Thursday, November 17, 2005

Do you speak Californian?

The first emigrants from England to North America in the late 1600s brought their distinctive dialects with them. From that time, American English began to diverge from British English. Words have been adopted from Spanish (e.g., "alligator", "canyon", "cargo", "comrade", "embargo", "ranch", "silo"), native languages of the Carribean (e.g., "barbecue" and "hurricane" from Carib, "tobacco" from Arawak), Central and South America (e.g., "chocolate" from Aztec, "coyote" and "shack" from Nahuatl, "cigar" and "shark" from Maya) and North America (e.g., "caucus", "pecan" and "racoon" from Algonquian, "skunk" and "squash" from Massachuset, "persimmon" from Cree).

New immigrants arrived from different areas of England and other European countries and settled the North American continent, adding new words and pronunciations into the mix. Today there are at least three main American English "dialects": Northeastern, Southern and Midwest/Western. Each of these can be split into a number of regional varieties, from Cajun to New York to Texas.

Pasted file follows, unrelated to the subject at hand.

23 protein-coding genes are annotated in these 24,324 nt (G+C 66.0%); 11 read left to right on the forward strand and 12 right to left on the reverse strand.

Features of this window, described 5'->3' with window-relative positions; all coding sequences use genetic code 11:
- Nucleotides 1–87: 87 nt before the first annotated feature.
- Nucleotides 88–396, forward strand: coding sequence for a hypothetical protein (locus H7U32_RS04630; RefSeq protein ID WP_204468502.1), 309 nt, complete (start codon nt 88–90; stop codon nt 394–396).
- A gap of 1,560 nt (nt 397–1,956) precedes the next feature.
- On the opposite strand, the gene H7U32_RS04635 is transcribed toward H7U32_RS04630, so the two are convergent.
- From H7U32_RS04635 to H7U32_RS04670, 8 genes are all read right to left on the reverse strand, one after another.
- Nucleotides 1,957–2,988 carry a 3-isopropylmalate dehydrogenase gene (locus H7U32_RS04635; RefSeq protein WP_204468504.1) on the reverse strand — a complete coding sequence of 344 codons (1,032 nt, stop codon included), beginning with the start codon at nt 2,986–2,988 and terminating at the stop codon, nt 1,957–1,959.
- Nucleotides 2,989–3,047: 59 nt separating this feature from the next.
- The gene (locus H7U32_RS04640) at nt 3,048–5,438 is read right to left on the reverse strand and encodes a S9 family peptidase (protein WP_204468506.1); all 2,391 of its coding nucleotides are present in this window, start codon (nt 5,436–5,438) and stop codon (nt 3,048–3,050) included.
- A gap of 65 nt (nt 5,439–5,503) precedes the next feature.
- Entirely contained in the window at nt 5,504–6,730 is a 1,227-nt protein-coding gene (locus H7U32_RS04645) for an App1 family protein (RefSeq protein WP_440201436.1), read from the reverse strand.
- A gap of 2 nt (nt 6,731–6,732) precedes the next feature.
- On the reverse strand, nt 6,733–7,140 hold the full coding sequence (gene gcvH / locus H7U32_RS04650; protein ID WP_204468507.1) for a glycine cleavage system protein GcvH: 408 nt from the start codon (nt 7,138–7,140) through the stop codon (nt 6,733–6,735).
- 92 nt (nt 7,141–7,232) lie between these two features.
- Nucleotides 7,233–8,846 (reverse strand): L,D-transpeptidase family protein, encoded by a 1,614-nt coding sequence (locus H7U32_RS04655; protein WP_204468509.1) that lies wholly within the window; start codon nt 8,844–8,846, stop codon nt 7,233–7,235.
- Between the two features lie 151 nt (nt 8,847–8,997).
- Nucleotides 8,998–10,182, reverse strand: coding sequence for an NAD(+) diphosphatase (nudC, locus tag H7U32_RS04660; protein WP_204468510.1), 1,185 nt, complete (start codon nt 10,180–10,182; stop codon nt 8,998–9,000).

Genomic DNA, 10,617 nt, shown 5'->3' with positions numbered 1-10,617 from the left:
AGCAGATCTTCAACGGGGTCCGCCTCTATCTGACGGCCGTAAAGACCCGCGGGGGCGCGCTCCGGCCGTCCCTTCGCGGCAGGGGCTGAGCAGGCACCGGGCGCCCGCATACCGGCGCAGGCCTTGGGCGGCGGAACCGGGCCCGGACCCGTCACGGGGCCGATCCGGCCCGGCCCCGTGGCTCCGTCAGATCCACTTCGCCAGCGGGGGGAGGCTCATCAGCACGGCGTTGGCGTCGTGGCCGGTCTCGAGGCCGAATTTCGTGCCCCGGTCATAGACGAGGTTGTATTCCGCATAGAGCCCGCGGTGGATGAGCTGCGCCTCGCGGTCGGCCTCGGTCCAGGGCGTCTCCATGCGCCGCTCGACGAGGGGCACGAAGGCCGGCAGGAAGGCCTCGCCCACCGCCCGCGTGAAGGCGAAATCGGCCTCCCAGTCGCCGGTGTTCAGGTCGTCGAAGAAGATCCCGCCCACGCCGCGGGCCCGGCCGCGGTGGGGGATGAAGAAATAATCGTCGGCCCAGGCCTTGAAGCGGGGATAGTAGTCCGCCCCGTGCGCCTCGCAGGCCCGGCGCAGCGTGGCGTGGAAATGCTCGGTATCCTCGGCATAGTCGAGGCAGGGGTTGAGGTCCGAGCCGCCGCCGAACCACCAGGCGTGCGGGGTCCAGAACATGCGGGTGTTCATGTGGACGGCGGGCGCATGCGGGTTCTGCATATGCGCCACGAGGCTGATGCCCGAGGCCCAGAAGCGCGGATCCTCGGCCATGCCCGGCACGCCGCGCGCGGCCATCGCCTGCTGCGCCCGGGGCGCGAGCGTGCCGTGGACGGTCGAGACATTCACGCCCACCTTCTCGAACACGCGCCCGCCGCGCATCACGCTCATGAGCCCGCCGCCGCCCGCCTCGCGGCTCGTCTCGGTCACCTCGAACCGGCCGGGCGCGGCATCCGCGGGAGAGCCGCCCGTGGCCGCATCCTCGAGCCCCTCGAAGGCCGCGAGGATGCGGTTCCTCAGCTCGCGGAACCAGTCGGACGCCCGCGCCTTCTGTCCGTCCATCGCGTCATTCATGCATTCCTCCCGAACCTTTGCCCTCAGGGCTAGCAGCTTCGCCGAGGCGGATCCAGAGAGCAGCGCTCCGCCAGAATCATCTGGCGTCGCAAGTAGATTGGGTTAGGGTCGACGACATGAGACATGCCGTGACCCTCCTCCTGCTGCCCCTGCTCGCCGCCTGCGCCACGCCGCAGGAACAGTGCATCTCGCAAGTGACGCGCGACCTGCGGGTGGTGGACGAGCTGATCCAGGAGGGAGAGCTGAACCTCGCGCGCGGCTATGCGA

There is, supposedly, a distinct California accent:
In the speech of white people in California, as in many parts of the west, the vowels of hock and hawk, cot and caught, are pronounced the same—so awesome rhymes with possum. Also notable is the movement of the vowels in boot and boat (called back vowels because they are pronounced in the back of the mouth). These vowels all have a tendency to move forward in the mouth, so that the vowel in dude or spoon (as in gag mewith a…) sounds a little like the word you, or the vowel in pure or cute. Also, boat and loan often sound like bewt and lewn—or eeeeuuw.


Can you tell?

NPR Story "Linguistics on the Playground", about the Northern California accent.

Listen to native English speakers from Southern California

• Test your recognition of regional American accents on the PBS website for "Do You Speak American".

English spoken around the US and the world (search for California to compare to other American regional accents).

• Stanford Professor Penny Eckert's web site with sound files.

• Take the quiz: What Kind of American Do You Speak? My resuls:


Your Linguistic Profile:



50% General American English

25% Yankee

15% Upper Midwestern

0% Dixie

0% Midwestern



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